Madison Wade, NBC Los AngelesWatch Video

May 17, 2014

The work done at Onizuka Tattoo is painstaking

As one may expect from any form of tattoo procedure, the feeling is painful but the people who endure this say it is worth it for every colorful, square inch

“Taka has a real gentle touch,” says client Paul Norlein as he lays on the table and gets ready for the new addition to his tattoo

The work done at Onizuka is traditional Japanese tattoo art

One craftsman, a man named L.A. Horitaka carefully inserts green ink beneath Paul Norlein’s skin. In this Little Tokyo basement Horitaka visually changes Norlein’s entire body one prick at a time

Horitaka uses a technique called Tebori as he works by hand with a long needle instead of using a machine

Artists say Tebori is better for subtle gradations of color and detail

When the work is all over Paul Norlein will have a body suit that will go all the way down to his ankles

For thousands of years, Japanese practitioners have done it this way, turning human bodies into living, breathing canvases. Takahiro Kitamura is the curator to a special exhibit at the Japanese American National Museum called “Perseverance: Japanese Tattoo Tradition in a Modern World” just blocks away from Onizuka Tattoo

Kitamura showed us how the artists tell elaborate stories, with an attention to detail as unique as the body shapes they encounter

The themes range from classical Japanese mythology to religious symbols to the beauty of nature. The practitioners often spend years working under masters

Then, they must develop special relationships with their clients like Horitaka did with Paul Norlein. Kitamura says, “these types of tattoos aren’t done overnight. They take, oftentimes, months or years to complete”

They also cost thousands of dollars

The commitment to this art form is life-long, like much in the culture from which it sprang

CEO of the Japanese American National Museum Greg Kimura says, “Art is long; life is brief but this particular form of art turns that on its head. It only exists as long as its wearer is alive, and there is something very deeply Japanese about that sensibility”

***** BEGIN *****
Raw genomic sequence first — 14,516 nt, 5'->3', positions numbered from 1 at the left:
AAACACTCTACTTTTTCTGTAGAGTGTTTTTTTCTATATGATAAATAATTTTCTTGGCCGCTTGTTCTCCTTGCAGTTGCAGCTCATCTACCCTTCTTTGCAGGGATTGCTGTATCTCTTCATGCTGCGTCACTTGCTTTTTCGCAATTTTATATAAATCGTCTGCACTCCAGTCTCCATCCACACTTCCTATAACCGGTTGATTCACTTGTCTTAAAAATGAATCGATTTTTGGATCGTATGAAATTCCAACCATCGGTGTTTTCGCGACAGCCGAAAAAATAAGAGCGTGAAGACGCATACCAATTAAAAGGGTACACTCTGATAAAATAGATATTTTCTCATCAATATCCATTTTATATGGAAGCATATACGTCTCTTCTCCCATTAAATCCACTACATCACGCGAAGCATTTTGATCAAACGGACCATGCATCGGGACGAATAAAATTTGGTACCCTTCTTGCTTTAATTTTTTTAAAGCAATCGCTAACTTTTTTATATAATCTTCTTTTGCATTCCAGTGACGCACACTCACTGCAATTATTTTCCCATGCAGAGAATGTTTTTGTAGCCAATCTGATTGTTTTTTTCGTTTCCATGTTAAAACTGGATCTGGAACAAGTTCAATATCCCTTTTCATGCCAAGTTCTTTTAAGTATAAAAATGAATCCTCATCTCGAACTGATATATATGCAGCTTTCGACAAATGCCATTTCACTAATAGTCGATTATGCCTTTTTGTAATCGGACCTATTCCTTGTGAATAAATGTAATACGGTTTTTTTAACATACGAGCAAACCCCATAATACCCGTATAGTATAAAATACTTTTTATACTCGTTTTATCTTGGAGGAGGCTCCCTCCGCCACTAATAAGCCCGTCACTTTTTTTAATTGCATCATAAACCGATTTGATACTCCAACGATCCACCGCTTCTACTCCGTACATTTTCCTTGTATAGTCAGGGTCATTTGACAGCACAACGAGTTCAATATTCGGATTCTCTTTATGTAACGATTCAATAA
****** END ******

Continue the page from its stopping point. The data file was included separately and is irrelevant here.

Interestingly, the country that produced this stunning visual artistry, and many of the artists themselves, does not embrace it the same way people do in the west

Ironically, tattoos are heavily stigmatized in Japan as people often associate tattoos with organized crime

People can even be fined for showing such designs in some public places but it is that shadowy aspect that sometimes attracts its aficionados

Jiro, the owner of Onizuka Tattoo says, “I have been tattooing for twenty years, so I don’t know, it is like my life already”

There is still an underground feeling as Horitaka says, “In Japan, sometimes, I feel like I am doing illegal things, but here, people call us artists”

To highlight the artistry, Kitamura hung kites near the museum ceiling and at a distance elaborate graphic designs appear to be printed on them. But by looking closer one is able to realize that they are photos of tattoos on skin not on a canvas

The photographer and designer of the exhibit, Kip Fulbeck says, “These tattooers are not trying to fill every inch with ink. There is a kind of quietness to the work. It is never overdone”

After thousands of years, Japanese tattoos are finally getting the recognition they deserve at least in cultures outside of Japan

And if you have the time, the endurance for pain and the money, you can be part of this world too

Paul Norlein says this art is special

“I could have bought paintings or sculptures or something, but this is art that stays with me… and goes where I go,” Norlein said.


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